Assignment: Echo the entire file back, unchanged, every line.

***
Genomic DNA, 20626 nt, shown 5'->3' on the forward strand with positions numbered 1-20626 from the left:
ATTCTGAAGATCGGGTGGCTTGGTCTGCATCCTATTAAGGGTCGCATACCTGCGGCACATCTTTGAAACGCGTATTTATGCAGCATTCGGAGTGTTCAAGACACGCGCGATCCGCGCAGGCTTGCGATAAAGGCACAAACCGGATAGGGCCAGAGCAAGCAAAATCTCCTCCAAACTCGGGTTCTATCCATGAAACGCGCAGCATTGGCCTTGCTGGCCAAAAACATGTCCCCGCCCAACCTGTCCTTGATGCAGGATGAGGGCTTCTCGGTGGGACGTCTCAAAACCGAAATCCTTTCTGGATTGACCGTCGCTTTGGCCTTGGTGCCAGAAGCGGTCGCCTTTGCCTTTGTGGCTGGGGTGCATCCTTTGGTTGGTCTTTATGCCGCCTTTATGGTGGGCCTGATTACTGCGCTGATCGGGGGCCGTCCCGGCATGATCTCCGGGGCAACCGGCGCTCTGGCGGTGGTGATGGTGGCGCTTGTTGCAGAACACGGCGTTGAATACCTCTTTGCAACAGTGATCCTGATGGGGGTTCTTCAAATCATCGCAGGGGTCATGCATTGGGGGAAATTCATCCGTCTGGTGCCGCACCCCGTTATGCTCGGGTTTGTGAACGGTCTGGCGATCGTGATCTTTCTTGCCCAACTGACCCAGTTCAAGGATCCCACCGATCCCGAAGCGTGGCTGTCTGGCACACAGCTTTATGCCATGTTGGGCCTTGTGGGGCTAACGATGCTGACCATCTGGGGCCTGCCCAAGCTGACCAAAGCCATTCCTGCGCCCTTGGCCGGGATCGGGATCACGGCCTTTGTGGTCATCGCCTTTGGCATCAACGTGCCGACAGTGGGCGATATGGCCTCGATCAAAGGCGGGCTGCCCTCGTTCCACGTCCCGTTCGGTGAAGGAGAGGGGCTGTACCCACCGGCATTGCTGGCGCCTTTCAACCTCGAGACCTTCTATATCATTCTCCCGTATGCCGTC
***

Genomic DNA, 20626 nt, shown 5'->3' on the forward strand with positions numbered 1-20626 from the left:
ATTCTGAAGATCGGGTGGCTTGGTCTGCATCCTATTAAGGGTCGCATACCTGCGGCACATCTTTGAAACGCGTATTTATGCAGCATTCGGAGTGTTCAAGACACGCGCGATCCGCGCAGGCTTGCGATAAAGGCACAAACCGGATAGGGCCAGAGCAAGCAAAATCTCCTCCAAACTCGGGTTCTATCCATGAAACGCGCAGCATTGGCCTTGCTGGCCAAAAACATGTCCCCGCCCAACCTGTCCTTGATGCAGGATGAGGGCTTCTCGGTGGGACGTCTCAAAACCGAAATCCTTTCTGGATTGACCGTCGCTTTGGCCTTGGTGCCAGAAGCGGTCGCCTTTGCCTTTGTGGCTGGGGTGCATCCTTTGGTTGGTCTTTATGCCGCCTTTATGGTGGGCCTGATTACTGCGCTGATCGGGGGCCGTCCCGGCATGATCTCCGGGGCAACCGGCGCTCTGGCGGTGGTGATGGTGGCGCTTGTTGCAGAACACGGCGTTGAATACCTCTTTGCAACAGTGATCCTGATGGGGGTTCTTCAAATCATCGCAGGGGTCATGCATTGGGGGAAATTCATCCGTCTGGTGCCGCACCCCGTTATGCTCGGGTTTGTGAACGGTCTGGCGATCGTGATCTTTCTTGCCCAACTGACCCAGTTCAAGGATCCCACCGATCCCGAAGCGTGGCTGTCTGGCACACAGCTTTATGCCATGTTGGGCCTTGTGGGGCTAACGATGCTGACCATCTGGGGCCTGCCCAAGCTGACCAAAGCCATTCCTGCGCCCTTGGCCGGGATCGGGATCACGGCCTTTGTGGTCATCGCCTTTGGCATCAACGTGCCGACAGTGGGCGATATGGCCTCGATCAAAGGCGGGCTGCCCTCGTTCCACGTCCCGTTCGGTGAAGGAGAGGGGCTGTACCCACCGGCATTGCTGGCGCCTTTCAACCTCGAGACCTTCTATATCATTCTCCCGTATGCCGTC